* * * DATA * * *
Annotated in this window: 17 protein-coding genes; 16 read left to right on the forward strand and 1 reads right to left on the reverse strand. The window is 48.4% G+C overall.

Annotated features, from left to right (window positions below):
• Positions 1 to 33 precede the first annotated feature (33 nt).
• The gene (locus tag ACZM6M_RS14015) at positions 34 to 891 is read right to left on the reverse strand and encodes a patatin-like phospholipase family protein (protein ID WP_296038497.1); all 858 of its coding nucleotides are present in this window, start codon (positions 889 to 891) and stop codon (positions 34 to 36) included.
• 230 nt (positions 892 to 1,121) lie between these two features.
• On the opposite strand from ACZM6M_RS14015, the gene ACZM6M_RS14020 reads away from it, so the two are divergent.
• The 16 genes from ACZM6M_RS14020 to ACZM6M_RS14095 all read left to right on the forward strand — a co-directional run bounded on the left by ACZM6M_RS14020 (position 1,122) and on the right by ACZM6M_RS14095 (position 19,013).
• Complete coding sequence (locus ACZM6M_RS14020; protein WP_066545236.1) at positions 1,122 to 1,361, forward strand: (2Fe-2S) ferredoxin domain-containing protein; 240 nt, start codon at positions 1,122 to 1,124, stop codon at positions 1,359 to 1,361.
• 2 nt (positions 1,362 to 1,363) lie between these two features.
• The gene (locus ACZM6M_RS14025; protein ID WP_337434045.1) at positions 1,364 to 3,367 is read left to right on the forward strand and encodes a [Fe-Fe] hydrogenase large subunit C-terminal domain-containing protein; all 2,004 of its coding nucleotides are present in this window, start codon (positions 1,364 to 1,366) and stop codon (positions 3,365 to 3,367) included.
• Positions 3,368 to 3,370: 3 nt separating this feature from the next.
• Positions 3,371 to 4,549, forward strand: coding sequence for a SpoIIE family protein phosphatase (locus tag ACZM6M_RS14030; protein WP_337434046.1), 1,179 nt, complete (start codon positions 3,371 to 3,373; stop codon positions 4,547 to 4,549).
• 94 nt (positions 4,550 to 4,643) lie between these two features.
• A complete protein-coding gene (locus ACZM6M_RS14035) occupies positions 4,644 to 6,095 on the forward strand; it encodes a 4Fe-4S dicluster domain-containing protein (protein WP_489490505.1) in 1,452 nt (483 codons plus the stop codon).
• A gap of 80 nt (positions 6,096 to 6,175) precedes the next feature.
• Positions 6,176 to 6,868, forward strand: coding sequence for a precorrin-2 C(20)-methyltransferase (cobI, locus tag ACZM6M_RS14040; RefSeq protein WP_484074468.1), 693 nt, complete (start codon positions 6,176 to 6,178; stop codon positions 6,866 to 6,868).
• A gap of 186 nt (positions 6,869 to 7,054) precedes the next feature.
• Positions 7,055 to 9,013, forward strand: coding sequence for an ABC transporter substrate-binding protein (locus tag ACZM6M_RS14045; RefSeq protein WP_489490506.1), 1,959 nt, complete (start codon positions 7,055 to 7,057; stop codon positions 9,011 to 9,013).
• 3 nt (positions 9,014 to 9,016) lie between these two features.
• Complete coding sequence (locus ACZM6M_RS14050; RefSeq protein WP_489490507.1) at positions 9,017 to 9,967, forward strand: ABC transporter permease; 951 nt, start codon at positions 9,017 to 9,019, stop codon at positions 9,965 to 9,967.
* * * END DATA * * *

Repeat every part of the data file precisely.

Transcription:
Annotated in this window: 17 protein-coding genes; 16 read left to right on the forward strand and 1 reads right to left on the reverse strand. The window is 48.4% G+C overall.

Annotated features, from left to right (window positions below):
• Positions 1 to 33 precede the first annotated feature (33 nt).
• The gene (locus tag ACZM6M_RS14015) at positions 34 to 891 is read right to left on the reverse strand and encodes a patatin-like phospholipase family protein (protein ID WP_296038497.1); all 858 of its coding nucleotides are present in this window, start codon (positions 889 to 891) and stop codon (positions 34 to 36) included.
• 230 nt (positions 892 to 1,121) lie between these two features.
• On the opposite strand from ACZM6M_RS14015, the gene ACZM6M_RS14020 reads away from it, so the two are divergent.
• The 16 genes from ACZM6M_RS14020 to ACZM6M_RS14095 all read left to right on the forward strand — a co-directional run bounded on the left by ACZM6M_RS14020 (position 1,122) and on the right by ACZM6M_RS14095 (position 19,013).
• Complete coding sequence (locus ACZM6M_RS14020; protein WP_066545236.1) at positions 1,122 to 1,361, forward strand: (2Fe-2S) ferredoxin domain-containing protein; 240 nt, start codon at positions 1,122 to 1,124, stop codon at positions 1,359 to 1,361.
• 2 nt (positions 1,362 to 1,363) lie between these two features.
• The gene (locus ACZM6M_RS14025; protein ID WP_337434045.1) at positions 1,364 to 3,367 is read left to right on the forward strand and encodes a [Fe-Fe] hydrogenase large subunit C-terminal domain-containing protein; all 2,004 of its coding nucleotides are present in this window, start codon (positions 1,364 to 1,366) and stop codon (positions 3,365 to 3,367) included.
• Positions 3,368 to 3,370: 3 nt separating this feature from the next.
• Positions 3,371 to 4,549, forward strand: coding sequence for a SpoIIE family protein phosphatase (locus tag ACZM6M_RS14030; protein WP_337434046.1), 1,179 nt, complete (start codon positions 3,371 to 3,373; stop codon positions 4,547 to 4,549).
• 94 nt (positions 4,550 to 4,643) lie between these two features.
• A complete protein-coding gene (locus ACZM6M_RS14035) occupies positions 4,644 to 6,095 on the forward strand; it encodes a 4Fe-4S dicluster domain-containing protein (protein WP_489490505.1) in 1,452 nt (483 codons plus the stop codon).
• A gap of 80 nt (positions 6,096 to 6,175) precedes the next feature.
• Positions 6,176 to 6,868, forward strand: coding sequence for a precorrin-2 C(20)-methyltransferase (cobI, locus tag ACZM6M_RS14040; RefSeq protein WP_484074468.1), 693 nt, complete (start codon positions 6,176 to 6,178; stop codon positions 6,866 to 6,868).
• A gap of 186 nt (positions 6,869 to 7,054) precedes the next feature.
• Positions 7,055 to 9,013, forward strand: coding sequence for an ABC transporter substrate-binding protein (locus tag ACZM6M_RS14045; RefSeq protein WP_489490506.1), 1,959 nt, complete (start codon positions 7,055 to 7,057; stop codon positions 9,011 to 9,013).
• 3 nt (positions 9,014 to 9,016) lie between these two features.
• Complete coding sequence (locus ACZM6M_RS14050; RefSeq protein WP_489490507.1) at positions 9,017 to 9,967, forward strand: ABC transporter permease; 951 nt, start codon at positions 9,017 to 9,019, stop codon at positions 9,965 to 9,967.